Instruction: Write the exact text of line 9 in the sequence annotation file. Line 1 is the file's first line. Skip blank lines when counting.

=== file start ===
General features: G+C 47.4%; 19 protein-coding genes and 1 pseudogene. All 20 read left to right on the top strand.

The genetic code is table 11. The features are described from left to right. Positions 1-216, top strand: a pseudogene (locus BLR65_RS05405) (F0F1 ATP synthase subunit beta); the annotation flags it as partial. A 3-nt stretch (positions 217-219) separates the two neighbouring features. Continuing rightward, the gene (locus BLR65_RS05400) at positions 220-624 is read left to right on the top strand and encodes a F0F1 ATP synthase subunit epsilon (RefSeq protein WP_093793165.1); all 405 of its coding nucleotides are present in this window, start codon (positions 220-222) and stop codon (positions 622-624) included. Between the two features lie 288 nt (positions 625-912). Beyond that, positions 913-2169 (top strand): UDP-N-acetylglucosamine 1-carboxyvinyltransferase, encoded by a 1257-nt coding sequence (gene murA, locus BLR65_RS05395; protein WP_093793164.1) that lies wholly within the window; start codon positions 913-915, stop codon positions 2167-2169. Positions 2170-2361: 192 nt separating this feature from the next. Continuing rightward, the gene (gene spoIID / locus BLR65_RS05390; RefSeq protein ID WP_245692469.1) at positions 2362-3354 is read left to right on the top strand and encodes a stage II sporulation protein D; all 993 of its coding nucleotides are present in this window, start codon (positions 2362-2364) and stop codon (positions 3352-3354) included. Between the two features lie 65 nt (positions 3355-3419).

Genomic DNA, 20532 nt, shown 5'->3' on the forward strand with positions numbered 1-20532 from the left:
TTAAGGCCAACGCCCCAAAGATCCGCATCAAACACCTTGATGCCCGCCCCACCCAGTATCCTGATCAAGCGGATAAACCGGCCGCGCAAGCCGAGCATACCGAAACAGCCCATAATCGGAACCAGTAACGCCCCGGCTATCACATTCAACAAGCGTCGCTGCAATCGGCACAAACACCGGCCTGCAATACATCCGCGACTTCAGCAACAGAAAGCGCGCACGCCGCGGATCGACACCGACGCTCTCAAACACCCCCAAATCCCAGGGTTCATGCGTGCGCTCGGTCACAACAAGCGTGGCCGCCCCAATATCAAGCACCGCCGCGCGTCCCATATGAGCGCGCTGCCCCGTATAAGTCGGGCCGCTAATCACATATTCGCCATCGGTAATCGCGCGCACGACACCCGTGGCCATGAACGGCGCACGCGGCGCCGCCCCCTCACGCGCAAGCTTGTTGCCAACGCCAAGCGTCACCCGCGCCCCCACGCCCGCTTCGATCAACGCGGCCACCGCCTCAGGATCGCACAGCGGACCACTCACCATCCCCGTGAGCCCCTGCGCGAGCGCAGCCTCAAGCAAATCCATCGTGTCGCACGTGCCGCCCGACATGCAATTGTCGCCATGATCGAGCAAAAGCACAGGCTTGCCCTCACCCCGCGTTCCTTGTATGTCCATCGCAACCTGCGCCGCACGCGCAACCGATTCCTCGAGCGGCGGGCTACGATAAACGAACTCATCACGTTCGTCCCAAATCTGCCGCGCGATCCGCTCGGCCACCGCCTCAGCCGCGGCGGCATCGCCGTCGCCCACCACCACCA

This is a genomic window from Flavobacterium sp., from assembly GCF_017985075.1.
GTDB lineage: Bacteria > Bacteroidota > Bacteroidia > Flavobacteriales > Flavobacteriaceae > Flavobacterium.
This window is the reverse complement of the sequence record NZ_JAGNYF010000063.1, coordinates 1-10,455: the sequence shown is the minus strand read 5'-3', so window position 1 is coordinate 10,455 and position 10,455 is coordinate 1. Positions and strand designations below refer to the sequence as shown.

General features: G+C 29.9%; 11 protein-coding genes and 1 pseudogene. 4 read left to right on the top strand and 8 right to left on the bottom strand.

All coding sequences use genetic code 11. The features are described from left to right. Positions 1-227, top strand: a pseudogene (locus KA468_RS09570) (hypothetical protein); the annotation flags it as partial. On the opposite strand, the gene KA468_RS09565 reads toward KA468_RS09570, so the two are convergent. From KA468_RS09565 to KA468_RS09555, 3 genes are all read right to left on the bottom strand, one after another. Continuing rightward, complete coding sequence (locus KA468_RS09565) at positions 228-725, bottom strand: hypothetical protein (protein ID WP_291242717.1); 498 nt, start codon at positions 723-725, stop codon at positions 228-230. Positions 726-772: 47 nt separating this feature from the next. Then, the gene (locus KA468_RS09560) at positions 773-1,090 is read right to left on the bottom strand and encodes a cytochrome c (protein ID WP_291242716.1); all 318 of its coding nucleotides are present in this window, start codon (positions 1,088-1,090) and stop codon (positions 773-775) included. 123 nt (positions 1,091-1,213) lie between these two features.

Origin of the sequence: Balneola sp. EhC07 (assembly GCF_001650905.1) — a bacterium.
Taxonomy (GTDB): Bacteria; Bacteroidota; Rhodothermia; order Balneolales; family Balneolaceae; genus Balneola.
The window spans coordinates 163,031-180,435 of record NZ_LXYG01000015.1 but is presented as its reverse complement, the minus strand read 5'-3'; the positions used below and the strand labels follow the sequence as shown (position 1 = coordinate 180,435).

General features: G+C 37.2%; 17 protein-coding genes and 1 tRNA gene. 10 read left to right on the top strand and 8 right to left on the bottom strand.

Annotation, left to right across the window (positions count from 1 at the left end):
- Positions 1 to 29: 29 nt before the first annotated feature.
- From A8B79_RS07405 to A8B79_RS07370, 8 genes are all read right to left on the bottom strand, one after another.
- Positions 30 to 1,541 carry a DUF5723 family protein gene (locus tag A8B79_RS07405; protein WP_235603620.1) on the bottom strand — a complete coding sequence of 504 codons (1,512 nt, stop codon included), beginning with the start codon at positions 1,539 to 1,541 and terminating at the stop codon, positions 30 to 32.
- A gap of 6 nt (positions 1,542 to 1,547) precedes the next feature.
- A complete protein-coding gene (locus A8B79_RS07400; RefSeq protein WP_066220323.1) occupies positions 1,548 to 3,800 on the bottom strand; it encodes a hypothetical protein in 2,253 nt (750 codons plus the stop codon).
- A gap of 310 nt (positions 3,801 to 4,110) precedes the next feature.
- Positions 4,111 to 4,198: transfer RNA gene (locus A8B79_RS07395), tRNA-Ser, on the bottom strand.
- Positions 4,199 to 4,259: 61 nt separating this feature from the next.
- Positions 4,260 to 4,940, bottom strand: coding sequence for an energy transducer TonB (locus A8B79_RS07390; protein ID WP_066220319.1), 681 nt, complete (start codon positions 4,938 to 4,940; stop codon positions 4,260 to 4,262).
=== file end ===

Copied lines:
All coding sequences use genetic code 11. The features are described from left to right. Positions 1-227, top strand: a pseudogene (locus KA468_RS09570) (hypothetical protein); the annotation flags it as partial. On the opposite strand, the gene KA468_RS09565 reads toward KA468_RS09570, so the two are convergent. From KA468_RS09565 to KA468_RS09555, 3 genes are all read right to left on the bottom strand, one after another. Continuing rightward, complete coding sequence (locus KA468_RS09565) at positions 228-725, bottom strand: hypothetical protein (protein ID WP_291242717.1); 498 nt, start codon at positions 723-725, stop codon at positions 228-230. Positions 726-772: 47 nt separating this feature from the next. Then, the gene (locus KA468_RS09560) at positions 773-1,090 is read right to left on the bottom strand and encodes a cytochrome c (protein ID WP_291242716.1); all 318 of its coding nucleotides are present in this window, start codon (positions 1,088-1,090) and stop codon (positions 773-775) included. 123 nt (positions 1,091-1,213) lie between these two features.